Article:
NCHRD-U Launches Report on State’s Implementation of the Universal Periodic Review Recommendations on Human Rights Defenders in Uganda

On Tuesday, 6th October 2020, the National Coalition of Human Rights Defenders, Uganda (NCHRD-U), launched a report on the mid-term assessment of the State’s progress in the implementation of the recommendations on human rights defenders (HRDs) in Uganda under the second cycle of the Universal Periodic Review (UPR) at Protea Hotel in Kampala.

UPR is a unique mechanism through which the Human Rights Council in Geneva assesses the human rights situation in 193 United Nations Member States on their human rights performance. States are reviewed every five years based on information provided by the State, by national human rights institutions, civil society organisations and the UN system. Recommendations are given that States are expected to implement before the next review. Uganda has so far undergone the review twice (2011 and 2016) and is up for the next consideration in 2022.

After its second cycle review, Uganda received 228 recommendations, accepted 148 and noted 78. It is against this background that the NCHRD-U commissioned a nation-wide study to ascertain the progress registered by the Government of Uganda at implementing the recommendations on HRDs, including, if any, aspects of retrogression as well as challenges faced, and suggest possible recommendations to the government to fully implement the pending recommendations before the third cycle review.

While officially launching the report, Mr. Robert Ayeda Kotchani, Country Representative of the Office of the United Nations High Commissioner for Human Rights in Uganda (OHCHR), emphasised the role of civil society as an integral and crucial element of the UPR reporting process. He also stressed the importance of providing genuine and factual information on the state of human rights.

On her part, Ms. Nicole Bjerler, the Head of the Democratic Governance Facility (DGF), noted that as recognised in the 2030 Agenda for Sustainable Development, HRDs play a key role in advancing development of our societies, including promoting human rights, gender equality and access to justice.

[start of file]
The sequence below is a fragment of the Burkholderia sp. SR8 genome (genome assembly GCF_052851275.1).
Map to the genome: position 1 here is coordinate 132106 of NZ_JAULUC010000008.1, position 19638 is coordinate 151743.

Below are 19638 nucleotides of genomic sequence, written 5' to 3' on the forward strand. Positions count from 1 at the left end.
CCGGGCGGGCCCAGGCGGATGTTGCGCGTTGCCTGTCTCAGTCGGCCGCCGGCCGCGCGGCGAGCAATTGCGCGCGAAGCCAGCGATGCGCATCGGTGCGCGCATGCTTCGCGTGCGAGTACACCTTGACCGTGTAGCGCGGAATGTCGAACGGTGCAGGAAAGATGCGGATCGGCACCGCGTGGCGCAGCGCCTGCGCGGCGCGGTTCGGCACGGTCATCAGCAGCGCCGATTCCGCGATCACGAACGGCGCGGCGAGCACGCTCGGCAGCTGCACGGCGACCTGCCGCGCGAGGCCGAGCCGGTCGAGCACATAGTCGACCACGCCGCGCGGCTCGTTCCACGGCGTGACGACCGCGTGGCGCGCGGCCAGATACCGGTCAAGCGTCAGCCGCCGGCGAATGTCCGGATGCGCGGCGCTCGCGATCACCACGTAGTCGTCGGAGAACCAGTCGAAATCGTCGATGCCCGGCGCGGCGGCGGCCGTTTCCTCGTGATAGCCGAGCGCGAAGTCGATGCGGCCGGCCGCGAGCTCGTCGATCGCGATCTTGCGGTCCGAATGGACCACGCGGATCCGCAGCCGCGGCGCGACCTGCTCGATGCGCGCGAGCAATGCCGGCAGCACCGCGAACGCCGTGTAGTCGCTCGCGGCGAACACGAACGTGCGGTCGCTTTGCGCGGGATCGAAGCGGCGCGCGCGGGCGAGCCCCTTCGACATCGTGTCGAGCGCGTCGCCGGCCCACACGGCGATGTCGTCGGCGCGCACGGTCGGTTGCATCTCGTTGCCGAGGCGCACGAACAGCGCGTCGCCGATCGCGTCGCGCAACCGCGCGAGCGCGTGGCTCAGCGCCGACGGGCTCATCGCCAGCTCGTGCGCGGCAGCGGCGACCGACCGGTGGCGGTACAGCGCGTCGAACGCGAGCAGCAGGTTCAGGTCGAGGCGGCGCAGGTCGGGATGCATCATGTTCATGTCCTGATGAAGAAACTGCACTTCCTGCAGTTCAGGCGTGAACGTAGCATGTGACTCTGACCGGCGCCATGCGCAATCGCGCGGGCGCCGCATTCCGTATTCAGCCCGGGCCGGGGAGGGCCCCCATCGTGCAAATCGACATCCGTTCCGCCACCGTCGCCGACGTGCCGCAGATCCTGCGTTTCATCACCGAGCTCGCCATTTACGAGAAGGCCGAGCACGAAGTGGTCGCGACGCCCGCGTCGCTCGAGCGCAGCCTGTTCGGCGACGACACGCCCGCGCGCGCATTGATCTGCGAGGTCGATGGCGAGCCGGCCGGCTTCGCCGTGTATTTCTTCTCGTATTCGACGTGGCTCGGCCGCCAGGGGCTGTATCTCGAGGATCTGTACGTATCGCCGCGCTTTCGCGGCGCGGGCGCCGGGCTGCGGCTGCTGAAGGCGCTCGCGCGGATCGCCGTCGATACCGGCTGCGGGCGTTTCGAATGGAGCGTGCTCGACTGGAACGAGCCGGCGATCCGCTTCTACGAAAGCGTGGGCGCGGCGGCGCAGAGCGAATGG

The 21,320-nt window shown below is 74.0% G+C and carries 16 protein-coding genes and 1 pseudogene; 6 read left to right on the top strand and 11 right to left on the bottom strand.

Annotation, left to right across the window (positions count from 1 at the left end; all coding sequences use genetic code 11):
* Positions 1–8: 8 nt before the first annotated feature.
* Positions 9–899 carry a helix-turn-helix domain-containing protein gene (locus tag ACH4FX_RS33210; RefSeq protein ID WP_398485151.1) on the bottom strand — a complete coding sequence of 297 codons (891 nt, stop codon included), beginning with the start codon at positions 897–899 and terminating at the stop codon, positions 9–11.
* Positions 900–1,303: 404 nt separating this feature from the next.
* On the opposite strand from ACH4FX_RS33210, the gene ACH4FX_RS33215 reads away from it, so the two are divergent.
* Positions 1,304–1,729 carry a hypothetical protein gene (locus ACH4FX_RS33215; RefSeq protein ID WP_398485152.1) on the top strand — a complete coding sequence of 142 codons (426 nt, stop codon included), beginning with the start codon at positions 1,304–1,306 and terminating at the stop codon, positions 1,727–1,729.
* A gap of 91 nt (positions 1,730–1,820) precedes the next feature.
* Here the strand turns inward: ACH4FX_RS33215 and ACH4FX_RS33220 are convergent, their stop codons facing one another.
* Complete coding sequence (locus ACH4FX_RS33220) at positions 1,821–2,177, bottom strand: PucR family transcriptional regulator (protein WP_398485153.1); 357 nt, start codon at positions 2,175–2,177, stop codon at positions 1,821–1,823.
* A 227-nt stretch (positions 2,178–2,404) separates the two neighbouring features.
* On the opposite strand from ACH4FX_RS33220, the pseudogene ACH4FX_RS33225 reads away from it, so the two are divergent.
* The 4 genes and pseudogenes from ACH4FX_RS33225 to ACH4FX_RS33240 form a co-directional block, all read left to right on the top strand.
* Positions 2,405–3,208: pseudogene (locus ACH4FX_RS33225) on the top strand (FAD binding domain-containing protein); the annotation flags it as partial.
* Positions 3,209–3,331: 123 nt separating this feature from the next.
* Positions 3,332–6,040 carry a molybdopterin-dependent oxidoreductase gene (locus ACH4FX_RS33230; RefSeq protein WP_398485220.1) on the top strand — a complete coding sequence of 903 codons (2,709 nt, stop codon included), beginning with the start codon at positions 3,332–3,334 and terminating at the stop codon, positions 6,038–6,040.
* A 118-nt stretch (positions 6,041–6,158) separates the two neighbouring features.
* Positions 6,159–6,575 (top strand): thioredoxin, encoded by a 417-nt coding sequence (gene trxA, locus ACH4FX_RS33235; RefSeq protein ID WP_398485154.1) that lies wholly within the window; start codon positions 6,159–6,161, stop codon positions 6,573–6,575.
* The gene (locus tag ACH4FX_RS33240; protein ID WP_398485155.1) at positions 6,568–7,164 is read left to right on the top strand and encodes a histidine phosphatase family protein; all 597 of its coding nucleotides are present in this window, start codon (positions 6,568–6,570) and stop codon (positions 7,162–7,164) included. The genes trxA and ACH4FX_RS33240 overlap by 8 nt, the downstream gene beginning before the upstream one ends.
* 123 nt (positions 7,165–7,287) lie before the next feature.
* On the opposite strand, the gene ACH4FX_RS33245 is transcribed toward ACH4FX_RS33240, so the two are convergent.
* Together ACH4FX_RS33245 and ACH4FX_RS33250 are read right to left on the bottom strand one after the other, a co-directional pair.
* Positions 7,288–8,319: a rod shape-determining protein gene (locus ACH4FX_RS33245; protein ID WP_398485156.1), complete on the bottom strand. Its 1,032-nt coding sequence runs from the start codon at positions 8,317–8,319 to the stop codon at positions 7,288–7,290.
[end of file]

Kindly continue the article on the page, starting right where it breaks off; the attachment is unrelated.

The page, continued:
She also appreciated the presence of numerous civil society at the launch of the report, saying that, “Your collective assessment of the status of recommendations is an essential component of the UPR process. By joining your voices, your messages will be heard more clearly in Geneva by those participating in the UPR consideration of Uganda.”

Assistant Commissioner of Police James Kusemererwa, the Head of Human Rights Department at the Uganda Police Force, noted that the Police does not condone human rights violations, and encouraged HRDs, as they go about their work, to follow all the principles required. On his part, Lt. Col. Deo Karikona, the Director of Human Rights at the Uganda People’s Defence Force, noted that the Force has intensified on sensitisation of human rights, including on the Prevention and Prohibition of Torture Act, among its officers through training and awareness creation sessions. He encouraged HRDs to report any cases of human rights violations by the Force’s officers.

The report launched by the NCHRD-U makes several recommendations among which include: the government of Uganda should expedite the adoption, launch and dissemination of the National Action Plan on Human Rights; the Constitution should be translated into local languages as directed by the Constitution itself; the existent linkages and coordination platforms of the various regional HRDs should be strengthened to enhance information flow and sharing among them; and the capacity of the HRDs should be enhanced in documentation capacities especially in cases that require evidence-gathering that goes beyond undertaking interviews.

Access the full report here: